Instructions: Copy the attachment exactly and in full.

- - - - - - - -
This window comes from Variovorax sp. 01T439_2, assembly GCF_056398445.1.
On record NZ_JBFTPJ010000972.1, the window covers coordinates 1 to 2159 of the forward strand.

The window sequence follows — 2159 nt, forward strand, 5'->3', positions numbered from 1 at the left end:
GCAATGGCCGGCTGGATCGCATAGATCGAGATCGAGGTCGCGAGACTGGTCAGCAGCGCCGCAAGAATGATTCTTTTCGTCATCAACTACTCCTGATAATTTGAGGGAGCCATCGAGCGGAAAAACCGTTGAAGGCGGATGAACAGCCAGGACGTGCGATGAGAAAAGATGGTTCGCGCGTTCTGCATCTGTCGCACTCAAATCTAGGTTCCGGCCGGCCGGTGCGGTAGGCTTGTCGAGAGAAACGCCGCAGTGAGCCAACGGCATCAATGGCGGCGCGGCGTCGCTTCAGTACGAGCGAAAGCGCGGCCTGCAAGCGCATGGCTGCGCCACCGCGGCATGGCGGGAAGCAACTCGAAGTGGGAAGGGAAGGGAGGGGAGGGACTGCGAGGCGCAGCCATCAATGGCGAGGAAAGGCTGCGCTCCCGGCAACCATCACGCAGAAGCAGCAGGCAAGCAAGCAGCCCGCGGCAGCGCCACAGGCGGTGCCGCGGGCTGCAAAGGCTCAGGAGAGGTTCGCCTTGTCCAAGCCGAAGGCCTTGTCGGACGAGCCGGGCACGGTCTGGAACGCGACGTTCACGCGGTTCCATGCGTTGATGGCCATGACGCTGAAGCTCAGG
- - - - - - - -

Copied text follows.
This window comes from Variovorax sp. 01T439_2, assembly GCF_056398445.1.
On record NZ_JBFTPJ010000972.1, the window covers coordinates 1 to 2159 of the forward strand.

The window sequence follows — 2159 nt, forward strand, 5'->3', positions numbered from 1 at the left end:
GCAATGGCCGGCTGGATCGCATAGATCGAGATCGAGGTCGCGAGACTGGTCAGCAGCGCCGCAAGAATGATTCTTTTCGTCATCAACTACTCCTGATAATTTGAGGGAGCCATCGAGCGGAAAAACCGTTGAAGGCGGATGAACAGCCAGGACGTGCGATGAGAAAAGATGGTTCGCGCGTTCTGCATCTGTCGCACTCAAATCTAGGTTCCGGCCGGCCGGTGCGGTAGGCTTGTCGAGAGAAACGCCGCAGTGAGCCAACGGCATCAATGGCGGCGCGGCGTCGCTTCAGTACGAGCGAAAGCGCGGCCTGCAAGCGCATGGCTGCGCCACCGCGGCATGGCGGGAAGCAACTCGAAGTGGGAAGGGAAGGGAGGGGAGGGACTGCGAGGCGCAGCCATCAATGGCGAGGAAAGGCTGCGCTCCCGGCAACCATCACGCAGAAGCAGCAGGCAAGCAAGCAGCCCGCGGCAGCGCCACAGGCGGTGCCGCGGGCTGCAAAGGCTCAGGAGAGGTTCGCCTTGTCCAAGCCGAAGGCCTTGTCGGACGAGCCGGGCACGGTCTGGAACGCGACGTTCACGCGGTTCCATGCGTTGATGGCCATGACGCTGAAGCTCAGG